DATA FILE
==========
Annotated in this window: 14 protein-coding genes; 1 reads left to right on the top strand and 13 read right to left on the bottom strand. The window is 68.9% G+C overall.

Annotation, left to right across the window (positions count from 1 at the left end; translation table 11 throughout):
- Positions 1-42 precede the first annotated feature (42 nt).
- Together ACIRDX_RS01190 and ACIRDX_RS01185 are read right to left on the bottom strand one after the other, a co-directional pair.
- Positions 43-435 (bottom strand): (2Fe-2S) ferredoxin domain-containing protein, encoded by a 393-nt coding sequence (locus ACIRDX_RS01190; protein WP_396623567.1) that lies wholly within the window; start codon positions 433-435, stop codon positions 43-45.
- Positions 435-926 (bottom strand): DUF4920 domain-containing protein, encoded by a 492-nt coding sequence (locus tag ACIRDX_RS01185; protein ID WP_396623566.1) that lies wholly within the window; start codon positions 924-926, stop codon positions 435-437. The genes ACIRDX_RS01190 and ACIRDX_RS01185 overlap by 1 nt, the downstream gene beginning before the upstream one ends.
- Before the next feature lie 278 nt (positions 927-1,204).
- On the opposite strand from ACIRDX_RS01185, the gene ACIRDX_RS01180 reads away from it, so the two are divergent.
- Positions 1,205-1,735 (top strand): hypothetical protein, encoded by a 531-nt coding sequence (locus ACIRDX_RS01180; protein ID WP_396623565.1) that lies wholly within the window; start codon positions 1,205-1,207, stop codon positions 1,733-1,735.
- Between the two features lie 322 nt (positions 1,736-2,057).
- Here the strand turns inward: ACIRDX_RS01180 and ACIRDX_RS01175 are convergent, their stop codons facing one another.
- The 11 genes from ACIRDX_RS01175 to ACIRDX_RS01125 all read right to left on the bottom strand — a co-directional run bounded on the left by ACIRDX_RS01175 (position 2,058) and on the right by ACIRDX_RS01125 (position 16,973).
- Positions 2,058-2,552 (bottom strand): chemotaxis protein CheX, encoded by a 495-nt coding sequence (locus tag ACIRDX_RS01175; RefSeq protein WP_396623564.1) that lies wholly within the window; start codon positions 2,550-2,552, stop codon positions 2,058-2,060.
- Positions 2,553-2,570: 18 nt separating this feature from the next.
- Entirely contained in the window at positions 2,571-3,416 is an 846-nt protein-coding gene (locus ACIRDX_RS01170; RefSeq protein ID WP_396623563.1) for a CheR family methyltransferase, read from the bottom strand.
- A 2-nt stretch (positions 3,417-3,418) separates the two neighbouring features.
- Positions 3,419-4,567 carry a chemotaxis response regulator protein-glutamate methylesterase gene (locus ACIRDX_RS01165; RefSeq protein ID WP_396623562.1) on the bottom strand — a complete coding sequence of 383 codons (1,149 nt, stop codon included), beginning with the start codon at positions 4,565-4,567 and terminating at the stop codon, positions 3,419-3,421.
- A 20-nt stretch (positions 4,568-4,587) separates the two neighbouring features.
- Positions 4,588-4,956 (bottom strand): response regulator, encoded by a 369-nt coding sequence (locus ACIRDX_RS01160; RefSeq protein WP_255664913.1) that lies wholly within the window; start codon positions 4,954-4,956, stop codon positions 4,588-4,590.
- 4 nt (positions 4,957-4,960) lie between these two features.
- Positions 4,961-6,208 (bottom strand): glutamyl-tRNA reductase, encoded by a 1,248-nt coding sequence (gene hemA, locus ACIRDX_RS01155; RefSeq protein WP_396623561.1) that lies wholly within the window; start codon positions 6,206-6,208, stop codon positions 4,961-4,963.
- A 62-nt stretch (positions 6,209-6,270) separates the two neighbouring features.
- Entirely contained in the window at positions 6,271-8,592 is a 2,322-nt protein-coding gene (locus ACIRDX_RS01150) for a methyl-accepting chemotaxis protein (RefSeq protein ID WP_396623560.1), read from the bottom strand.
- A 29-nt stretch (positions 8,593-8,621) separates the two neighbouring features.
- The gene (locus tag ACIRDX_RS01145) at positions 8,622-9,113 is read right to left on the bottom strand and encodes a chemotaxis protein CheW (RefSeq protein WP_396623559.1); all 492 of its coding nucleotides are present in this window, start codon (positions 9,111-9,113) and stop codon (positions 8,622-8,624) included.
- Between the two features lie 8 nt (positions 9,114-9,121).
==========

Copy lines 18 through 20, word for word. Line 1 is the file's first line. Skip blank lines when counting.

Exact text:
- A 20-nt stretch (positions 4,568-4,587) separates the two neighbouring features.
- Positions 4,588-4,956 (bottom strand): response regulator, encoded by a 369-nt coding sequence (locus ACIRDX_RS01160; RefSeq protein WP_255664913.1) that lies wholly within the window; start codon positions 4,954-4,956, stop codon positions 4,588-4,590.
- 4 nt (positions 4,957-4,960) lie between these two features.